What happens to all the products tested at Consumer Reports?

The halls of Consumer Reports are filled with scientists and journalists. It's a mix you rarely see. No matter what your job is at the testing facility, you may be asked to test a product. Employees test everything from bathing suits to bras.

Bras were the hot topic during our recent  visit to the testing facility in Yonkers, New York.

"They are looking for staffers to find out if they have the right fit. I don't think I'm going to step up to do that, but plenty will," said Consumer Reports television news director Kate Begley.

Staffers volunteers to test products and model them. Jeremy Wright's handsome hands appeared in a recent issue about battery testing.

"I have my own agent for them now. It's really fantastic. I make sure I wear gloves to bed," Wright said.

The goofiness continues in the tablet lab. We saw a picture of a woman with big hair and big glasses. It's a picture from way back of a real Consumer Reports employee. Today, it's a useful picture for color and screen testing on tablets.

In the photo lab, pictures line the walls. They're all real employees, too. The only exception is Mona Lisa. You may have heard of her. The other pictures are employee headshots used to test the smile detector on a camera.

It's not all smiles at Consumer Reports. Some jobs will make you sick.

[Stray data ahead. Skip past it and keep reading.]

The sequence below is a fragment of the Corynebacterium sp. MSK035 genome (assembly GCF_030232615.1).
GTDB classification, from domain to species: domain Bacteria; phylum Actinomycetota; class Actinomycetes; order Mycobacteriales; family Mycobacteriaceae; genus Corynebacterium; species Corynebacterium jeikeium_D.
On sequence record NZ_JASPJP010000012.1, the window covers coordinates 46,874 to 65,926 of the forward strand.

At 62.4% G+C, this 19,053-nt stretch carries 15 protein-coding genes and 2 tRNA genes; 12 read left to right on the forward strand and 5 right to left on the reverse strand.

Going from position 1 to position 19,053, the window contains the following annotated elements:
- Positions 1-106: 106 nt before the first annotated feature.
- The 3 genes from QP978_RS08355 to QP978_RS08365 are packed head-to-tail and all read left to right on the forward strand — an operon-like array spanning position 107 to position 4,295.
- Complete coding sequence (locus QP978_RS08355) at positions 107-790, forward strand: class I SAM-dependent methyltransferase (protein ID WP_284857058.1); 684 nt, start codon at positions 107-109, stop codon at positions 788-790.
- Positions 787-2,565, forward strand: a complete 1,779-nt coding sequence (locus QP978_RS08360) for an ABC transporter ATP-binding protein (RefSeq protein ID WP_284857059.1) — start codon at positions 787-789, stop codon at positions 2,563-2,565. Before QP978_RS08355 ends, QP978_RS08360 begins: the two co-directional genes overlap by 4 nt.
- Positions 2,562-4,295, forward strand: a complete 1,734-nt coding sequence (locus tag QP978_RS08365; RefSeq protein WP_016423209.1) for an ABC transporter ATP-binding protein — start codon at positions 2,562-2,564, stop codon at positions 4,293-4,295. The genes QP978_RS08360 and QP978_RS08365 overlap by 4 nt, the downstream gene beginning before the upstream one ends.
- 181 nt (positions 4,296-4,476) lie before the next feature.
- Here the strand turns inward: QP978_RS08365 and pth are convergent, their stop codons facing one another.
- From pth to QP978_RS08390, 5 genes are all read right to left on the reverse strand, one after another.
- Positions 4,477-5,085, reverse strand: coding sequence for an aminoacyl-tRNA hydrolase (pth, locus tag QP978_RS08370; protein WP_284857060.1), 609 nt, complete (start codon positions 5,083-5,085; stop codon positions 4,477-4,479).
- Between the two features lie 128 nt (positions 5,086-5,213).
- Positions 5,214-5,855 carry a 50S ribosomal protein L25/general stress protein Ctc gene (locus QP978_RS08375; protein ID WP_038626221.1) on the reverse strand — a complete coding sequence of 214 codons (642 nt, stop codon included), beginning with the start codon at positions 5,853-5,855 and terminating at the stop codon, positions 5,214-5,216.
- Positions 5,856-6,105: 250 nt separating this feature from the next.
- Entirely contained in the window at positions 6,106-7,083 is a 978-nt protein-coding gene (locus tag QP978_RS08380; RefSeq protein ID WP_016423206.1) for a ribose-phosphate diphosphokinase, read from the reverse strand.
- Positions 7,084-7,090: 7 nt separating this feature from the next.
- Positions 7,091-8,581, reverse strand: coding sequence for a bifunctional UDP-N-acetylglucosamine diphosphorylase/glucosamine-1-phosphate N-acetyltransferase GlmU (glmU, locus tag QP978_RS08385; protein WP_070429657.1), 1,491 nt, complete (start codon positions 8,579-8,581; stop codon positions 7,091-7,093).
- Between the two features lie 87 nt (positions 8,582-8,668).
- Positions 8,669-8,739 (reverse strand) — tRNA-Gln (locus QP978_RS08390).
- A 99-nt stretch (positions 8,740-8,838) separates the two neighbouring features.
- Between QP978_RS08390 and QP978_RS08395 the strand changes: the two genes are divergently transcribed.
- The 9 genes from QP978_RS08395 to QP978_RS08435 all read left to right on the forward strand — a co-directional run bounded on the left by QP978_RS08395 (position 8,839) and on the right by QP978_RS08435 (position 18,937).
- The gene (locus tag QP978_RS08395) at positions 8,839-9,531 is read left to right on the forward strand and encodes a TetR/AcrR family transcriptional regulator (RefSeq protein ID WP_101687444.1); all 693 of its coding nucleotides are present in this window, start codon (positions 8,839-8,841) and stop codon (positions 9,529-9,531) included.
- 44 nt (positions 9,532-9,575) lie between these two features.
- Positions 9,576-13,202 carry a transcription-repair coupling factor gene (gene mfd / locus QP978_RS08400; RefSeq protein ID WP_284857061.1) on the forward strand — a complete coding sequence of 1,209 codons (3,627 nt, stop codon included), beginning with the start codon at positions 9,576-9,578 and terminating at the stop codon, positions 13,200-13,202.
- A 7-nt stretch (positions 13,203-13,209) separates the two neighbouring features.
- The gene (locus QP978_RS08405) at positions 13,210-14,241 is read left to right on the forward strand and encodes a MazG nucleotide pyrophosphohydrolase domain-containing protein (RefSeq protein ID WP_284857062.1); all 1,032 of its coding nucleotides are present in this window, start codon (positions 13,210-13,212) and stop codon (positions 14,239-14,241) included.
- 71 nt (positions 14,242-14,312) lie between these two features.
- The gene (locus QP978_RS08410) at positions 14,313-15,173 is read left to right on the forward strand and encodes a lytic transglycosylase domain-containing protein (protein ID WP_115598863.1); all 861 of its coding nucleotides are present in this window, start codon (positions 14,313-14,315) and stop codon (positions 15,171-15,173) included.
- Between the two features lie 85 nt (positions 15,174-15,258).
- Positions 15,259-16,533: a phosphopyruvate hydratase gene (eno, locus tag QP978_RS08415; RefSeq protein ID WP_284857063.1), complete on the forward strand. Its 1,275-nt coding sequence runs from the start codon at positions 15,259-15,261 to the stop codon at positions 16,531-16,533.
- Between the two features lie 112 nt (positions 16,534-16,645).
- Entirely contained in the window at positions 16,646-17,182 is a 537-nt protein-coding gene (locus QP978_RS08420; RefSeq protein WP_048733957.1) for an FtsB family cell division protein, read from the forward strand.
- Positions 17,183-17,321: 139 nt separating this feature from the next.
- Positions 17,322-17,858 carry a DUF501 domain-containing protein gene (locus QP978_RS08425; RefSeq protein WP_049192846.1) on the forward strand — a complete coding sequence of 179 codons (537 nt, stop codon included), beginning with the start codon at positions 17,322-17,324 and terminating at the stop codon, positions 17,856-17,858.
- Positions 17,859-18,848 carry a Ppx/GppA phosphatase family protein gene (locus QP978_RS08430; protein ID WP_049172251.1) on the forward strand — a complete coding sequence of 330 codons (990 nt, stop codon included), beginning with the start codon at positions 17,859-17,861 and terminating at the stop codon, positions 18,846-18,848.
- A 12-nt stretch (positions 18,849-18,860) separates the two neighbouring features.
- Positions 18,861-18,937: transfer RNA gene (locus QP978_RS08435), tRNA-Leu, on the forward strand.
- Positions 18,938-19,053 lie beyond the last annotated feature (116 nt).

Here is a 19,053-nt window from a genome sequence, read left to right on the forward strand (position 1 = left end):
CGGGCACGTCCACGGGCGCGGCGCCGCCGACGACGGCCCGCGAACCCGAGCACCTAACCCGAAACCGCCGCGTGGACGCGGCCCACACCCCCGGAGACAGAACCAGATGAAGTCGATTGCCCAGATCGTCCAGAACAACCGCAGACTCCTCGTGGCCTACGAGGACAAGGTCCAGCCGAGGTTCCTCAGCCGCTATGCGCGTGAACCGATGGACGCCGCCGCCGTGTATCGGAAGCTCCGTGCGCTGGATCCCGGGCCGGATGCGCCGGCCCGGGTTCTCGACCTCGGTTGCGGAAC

TV testers use test patterns to look for differences in the screen's display. In some tests, crazy patterns move from one TV to the other throughout the room. That wold make anyone's head spin.

"It gets a little nauseating," an employee said.

But, some labs are a real treat.

Testing, trying and tasting. It's all in a day's work here at Consumer Reports and when all the work is done it's time to eat.

Eating is a huge hazard. Whether it's store-bought cookies, homemade brownies, or wine. Food is a product that needs testing too. The leftovers are left in the hallways for anyone to grab.

If you can't eat it, bid on it. Consumer Reports buys the products it tests including the cars. When testing is done, workers can bid on the items in a silent auction.

TVs and cars go fast, but employees say the majority of products are sold to the highest bidder.

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